HTB 17 April 2020: CROI 2020 and COVID-19 supplement

Given the extent of the broadening COVID-19 pandemic we again expand our section on coronavirus – and the impact for HIV care

This includes some of the first reports with data on how HIV affects risks of COVID-19 coinfection.

We include several papers on early treatments for COVID-19, often showing little benefit, and report on other studies that are ongoing, including the phase 3 studies with remdesivir with many UK sites.

And while the compounds are still in these early stages, we review Andrew Hill’s analysis for production costs, should they prove effective, showing that pipeline compounds could be widely accessible in all settings.

In reporting a blog from the BMJ we highlight the importance of including HIV status and testing if needed within the management of COVID-19 – especially as HIV positive people with COVID-19 might not be treated at their HIV hospital.

We also signpost to BASHH resources on COVID-19 including a member survey reporting on how services have already been restructured.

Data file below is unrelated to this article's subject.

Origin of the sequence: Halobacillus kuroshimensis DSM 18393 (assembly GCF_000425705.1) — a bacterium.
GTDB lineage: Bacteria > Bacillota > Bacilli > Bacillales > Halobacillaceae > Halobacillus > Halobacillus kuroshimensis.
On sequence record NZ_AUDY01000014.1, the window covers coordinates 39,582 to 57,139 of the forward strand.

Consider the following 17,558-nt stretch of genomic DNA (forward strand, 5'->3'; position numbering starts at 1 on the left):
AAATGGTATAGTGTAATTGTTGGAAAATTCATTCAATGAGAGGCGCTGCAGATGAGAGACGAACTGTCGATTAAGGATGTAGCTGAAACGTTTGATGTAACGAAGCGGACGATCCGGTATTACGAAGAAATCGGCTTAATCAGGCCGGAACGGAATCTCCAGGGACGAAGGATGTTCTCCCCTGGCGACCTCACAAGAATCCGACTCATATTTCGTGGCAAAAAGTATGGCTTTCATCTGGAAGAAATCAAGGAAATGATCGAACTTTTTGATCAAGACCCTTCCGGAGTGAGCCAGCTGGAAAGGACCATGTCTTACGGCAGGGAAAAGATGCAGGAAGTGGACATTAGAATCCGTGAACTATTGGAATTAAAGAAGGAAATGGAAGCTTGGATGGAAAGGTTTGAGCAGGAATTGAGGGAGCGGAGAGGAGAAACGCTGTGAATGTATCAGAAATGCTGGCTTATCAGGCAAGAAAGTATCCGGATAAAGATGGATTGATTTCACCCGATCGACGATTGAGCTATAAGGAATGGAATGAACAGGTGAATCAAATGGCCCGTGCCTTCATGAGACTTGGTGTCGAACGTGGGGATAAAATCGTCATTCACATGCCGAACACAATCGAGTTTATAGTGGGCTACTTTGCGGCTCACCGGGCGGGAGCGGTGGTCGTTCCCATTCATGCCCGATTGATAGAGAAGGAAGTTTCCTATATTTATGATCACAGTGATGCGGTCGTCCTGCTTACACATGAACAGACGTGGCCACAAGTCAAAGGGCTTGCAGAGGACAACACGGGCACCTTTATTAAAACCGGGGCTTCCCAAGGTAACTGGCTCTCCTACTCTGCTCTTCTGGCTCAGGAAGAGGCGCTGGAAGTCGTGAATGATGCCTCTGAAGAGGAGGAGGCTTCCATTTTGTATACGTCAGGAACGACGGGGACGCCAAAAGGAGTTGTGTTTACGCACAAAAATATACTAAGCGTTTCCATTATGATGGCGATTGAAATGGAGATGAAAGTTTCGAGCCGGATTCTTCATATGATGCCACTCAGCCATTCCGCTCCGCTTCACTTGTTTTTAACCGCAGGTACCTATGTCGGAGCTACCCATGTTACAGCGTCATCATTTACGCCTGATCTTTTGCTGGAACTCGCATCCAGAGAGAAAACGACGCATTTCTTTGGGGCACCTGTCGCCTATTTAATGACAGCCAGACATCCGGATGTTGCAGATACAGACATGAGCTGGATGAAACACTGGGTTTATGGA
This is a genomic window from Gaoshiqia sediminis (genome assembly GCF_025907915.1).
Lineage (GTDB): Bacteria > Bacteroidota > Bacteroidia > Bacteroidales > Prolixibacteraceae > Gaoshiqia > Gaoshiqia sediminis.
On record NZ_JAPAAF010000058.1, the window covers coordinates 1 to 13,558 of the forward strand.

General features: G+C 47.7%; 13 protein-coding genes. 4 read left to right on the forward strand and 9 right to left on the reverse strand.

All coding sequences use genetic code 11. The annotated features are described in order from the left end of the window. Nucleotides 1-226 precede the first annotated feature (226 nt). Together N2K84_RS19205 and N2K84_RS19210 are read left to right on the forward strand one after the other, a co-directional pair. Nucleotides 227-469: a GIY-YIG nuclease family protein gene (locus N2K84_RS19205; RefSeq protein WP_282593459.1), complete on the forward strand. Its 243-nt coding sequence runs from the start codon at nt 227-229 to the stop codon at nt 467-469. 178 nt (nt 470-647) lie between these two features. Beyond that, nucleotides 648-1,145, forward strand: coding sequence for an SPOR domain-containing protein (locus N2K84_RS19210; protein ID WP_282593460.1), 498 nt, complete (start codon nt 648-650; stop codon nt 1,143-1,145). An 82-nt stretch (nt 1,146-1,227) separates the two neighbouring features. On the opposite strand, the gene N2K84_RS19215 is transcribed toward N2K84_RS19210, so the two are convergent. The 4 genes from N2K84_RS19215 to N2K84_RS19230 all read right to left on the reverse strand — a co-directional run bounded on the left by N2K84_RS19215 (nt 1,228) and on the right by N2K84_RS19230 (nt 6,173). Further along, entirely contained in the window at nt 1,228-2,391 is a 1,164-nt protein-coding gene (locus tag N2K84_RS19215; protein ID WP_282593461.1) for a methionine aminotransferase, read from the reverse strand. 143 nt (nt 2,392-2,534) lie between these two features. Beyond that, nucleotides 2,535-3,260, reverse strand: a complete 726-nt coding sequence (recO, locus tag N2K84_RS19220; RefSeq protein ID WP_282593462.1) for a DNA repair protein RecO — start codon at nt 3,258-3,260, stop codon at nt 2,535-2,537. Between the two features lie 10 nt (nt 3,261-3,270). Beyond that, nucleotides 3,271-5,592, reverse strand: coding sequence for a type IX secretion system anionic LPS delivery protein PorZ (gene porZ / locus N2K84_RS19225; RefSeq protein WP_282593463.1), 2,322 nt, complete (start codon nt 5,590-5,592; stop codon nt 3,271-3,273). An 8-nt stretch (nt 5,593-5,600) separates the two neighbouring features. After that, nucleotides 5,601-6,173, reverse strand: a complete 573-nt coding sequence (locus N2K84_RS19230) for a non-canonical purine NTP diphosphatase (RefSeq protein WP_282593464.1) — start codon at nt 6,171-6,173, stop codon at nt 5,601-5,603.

But coverage from The CROI 2020 and Women & HIV Workshop planned for Boston are also included in this issue. These include an increased risk of diabetes in the ADVANCE study, more reassuring data on use of dolutegravir in pregnancy and an review by Richard Jefferys of vaccine approaches to delivering bNAbs that references a macaque study which recorded continued anti-SIV antibody levels out to six years.

The community experience from HIV unfortunately overlaps with much of the COVID-19 response. Certainly the lack of early treatment, the scramble to repurpose older drugs, a wide diversity of study designs, questions of pricing and access. Also, perhaps, having to manage unexpected grief and loss on individual and community settings.

And much of the clinical response to COVID-19 is directly lead by many nurses, doctors and other health workers being redirected from HIV and sexual health to the coronavirus response.

For all our colleagues and readers who are directly involved, we hope you are taking the best care you can, that you are resourced properly to protect your own health, and that you do this knowing we are very grateful.

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